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By Alexandra Heller-Nicholas
12th April 2021
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Telepathy and the Supernatural Giallo Film

Writing in the Proceedings of the Society for Psychical Research in 1895, Dr G. B. Ermacora suggested that, based on his presence at a number of experiments he witnessed at Padua and Milan in October 1892, he believed that some individuals possessed what he describes as a "susceptibility to telepathy". Writing in the same year that the Lumière brothers publicly screened a series of short films in Paris and thus marking a major milestone in screen history, the public imagination was filled with two intersecting marvels – spiritualism and psychic research on one hand, and the magic of the moving image on the other.


The sombre writing chamber we can imagine where Dr Emacora wrote his reflections on telepathy may today feel like a universe away from the horny, horny world of Nico Mastorakis’s dazzlingly sleazy Greek giallo Death Has Blue Eyes out now on Blu-ray. But it is a useful starting point to begin an exploration of the fact that while his claim that people might be susceptible to telepathy may be open to debate, that cinema itself is susceptible to telepathy as a broader idea it is a no-brainer. Cinema – and especially horror cinema – loves telepathy, as much as a narrative device as a source for spectacle.


Screenshot from Death Has Blue Eyes 


We don’t need to look far for examples. Think, of course, of little Danny Torrens (Danny Lloyd) in Stanley Kubrick’s The Shining and his telepathic bond with Dick Hallorann (Scatman Crothers); whether it is the former silently sharing his nickname or spurring Hallorann half-way across the United States on an ill-fated mission that will end in the latter’s death, the telepathic bond between these two characters is in many ways a key part of the engine that keeps that movie belting along. In Brian De Palma’s The Fury, the telepathic bond between Gillian (Amy Irving) and Robin (Andrew Stevens) allows the two powerful psychics a secret path of communication upon which both of their lives depend in the face of a complex CIA plot that results in John Cassavetes’s head exploding.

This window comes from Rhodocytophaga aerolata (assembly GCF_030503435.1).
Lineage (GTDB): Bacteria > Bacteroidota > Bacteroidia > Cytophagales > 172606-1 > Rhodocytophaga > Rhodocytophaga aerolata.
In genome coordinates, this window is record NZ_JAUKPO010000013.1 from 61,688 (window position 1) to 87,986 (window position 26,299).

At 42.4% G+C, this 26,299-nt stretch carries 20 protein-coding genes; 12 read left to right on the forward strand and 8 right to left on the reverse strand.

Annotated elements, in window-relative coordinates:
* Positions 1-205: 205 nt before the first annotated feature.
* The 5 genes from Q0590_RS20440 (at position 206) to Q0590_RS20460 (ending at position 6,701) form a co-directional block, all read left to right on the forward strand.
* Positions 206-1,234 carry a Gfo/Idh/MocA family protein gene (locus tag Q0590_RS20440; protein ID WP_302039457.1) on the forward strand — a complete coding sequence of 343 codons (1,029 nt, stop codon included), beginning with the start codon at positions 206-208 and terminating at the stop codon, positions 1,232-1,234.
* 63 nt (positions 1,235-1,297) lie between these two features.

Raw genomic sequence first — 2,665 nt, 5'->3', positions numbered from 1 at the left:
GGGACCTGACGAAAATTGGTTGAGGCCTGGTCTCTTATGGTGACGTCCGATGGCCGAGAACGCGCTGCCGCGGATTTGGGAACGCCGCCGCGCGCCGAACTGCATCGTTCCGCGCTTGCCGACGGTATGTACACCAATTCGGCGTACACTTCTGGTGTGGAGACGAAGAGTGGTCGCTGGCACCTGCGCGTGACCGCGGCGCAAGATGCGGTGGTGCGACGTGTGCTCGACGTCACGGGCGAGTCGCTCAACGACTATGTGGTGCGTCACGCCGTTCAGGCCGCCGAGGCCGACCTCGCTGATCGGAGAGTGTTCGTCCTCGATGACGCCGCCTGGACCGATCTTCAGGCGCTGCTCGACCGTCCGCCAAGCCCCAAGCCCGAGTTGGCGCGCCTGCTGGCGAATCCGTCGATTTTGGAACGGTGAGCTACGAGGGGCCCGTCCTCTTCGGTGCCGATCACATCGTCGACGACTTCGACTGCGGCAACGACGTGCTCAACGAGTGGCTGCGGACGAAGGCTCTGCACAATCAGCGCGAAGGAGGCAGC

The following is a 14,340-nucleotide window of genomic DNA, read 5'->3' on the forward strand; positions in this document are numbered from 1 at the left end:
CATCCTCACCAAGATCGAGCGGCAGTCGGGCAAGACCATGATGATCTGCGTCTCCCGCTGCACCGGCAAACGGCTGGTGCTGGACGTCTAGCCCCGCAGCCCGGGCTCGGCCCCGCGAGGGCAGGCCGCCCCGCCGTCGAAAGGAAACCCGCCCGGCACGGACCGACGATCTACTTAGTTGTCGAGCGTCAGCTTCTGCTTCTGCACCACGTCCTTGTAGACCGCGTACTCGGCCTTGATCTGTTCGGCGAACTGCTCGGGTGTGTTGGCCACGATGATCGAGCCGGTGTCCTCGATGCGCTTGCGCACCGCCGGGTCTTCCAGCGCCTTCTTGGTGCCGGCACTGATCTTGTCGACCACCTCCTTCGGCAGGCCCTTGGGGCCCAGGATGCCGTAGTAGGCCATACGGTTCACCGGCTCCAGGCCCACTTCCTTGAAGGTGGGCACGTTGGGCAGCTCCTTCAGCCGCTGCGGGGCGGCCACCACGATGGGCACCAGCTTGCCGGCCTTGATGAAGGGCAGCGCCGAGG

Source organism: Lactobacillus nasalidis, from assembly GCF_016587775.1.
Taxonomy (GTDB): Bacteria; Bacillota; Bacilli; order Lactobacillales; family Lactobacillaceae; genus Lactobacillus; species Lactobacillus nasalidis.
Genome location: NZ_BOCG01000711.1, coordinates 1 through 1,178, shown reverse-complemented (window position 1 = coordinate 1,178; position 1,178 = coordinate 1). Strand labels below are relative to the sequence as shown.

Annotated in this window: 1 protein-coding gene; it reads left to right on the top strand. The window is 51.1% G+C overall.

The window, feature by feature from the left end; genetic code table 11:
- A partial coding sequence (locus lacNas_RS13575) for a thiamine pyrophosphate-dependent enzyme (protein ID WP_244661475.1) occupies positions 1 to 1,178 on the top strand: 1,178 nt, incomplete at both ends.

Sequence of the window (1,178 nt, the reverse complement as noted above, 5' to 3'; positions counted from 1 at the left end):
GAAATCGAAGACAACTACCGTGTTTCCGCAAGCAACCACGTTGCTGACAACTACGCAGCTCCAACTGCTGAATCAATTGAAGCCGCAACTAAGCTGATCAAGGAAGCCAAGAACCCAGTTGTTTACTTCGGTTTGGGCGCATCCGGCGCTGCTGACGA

Telepathy and other psychic phenomena are not rare in Italian horror either, and in 1986 Kim Newman alluringly labelled gialli specifically with supernatural elements "giallo-fantastico". The young Jennifer Connolly's protagonist in Dario Argento's Phenomena (1985) had a unique telepathic susceptibility when it came to communicating with insects in particular, and in Enzo Milioni's The Sister of Ursula (1978), Ursula (Barbara Magnolfi) is not just telepathic, but can see flashes of future events. Telepathy plays an important role in the story of Carlo Vanzina's Nothing Underneath (1985), and of course Lucio Fulci was never afraid of ramping up the spectacle and narrative possibilities of telepathy in horror movies such as Ænigma (1988). And while Jennifer O'Neill's protagonist in Fulci’s 1977 film The Psychic (often known by its Italian title, Sette Note in Nero) is more broadly psychic, surely the latter is a textbook case of just how effective, powerful and original giallo-fantastico can be.